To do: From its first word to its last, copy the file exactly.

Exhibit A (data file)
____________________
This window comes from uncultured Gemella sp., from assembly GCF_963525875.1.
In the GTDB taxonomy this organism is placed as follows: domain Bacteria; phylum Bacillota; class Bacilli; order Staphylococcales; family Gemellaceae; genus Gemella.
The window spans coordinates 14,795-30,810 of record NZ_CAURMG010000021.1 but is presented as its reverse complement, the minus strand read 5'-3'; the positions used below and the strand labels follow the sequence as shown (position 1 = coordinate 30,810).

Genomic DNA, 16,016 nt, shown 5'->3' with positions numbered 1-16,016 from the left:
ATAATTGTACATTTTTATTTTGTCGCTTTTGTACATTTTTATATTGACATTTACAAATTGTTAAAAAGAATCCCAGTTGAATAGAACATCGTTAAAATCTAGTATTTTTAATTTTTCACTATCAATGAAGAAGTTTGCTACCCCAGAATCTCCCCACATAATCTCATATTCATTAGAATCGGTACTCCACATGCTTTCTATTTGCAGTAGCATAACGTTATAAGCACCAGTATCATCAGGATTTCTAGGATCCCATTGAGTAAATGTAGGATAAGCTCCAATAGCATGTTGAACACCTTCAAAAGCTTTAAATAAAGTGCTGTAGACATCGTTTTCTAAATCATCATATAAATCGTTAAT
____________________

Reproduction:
This window comes from uncultured Gemella sp., from assembly GCF_963525875.1.
In the GTDB taxonomy this organism is placed as follows: domain Bacteria; phylum Bacillota; class Bacilli; order Staphylococcales; family Gemellaceae; genus Gemella.
The window spans coordinates 14,795-30,810 of record NZ_CAURMG010000021.1 but is presented as its reverse complement, the minus strand read 5'-3'; the positions used below and the strand labels follow the sequence as shown (position 1 = coordinate 30,810).

Genomic DNA, 16,016 nt, shown 5'->3' with positions numbered 1-16,016 from the left:
ATAATTGTACATTTTTATTTTGTCGCTTTTGTACATTTTTATATTGACATTTACAAATTGTTAAAAAGAATCCCAGTTGAATAGAACATCGTTAAAATCTAGTATTTTTAATTTTTCACTATCAATGAAGAAGTTTGCTACCCCAGAATCTCCCCACATAATCTCATATTCATTAGAATCGGTACTCCACATGCTTTCTATTTGCAGTAGCATAACGTTATAAGCACCAGTATCATCAGGATTTCTAGGATCCCATTGAGTAAATGTAGGATAAGCTCCAATAGCATGTTGAACACCTTCAAAAGCTTTAAATAAAGTGCTGTAGACATCGTTTTCTAAATCATCATATAAATCGTTAAT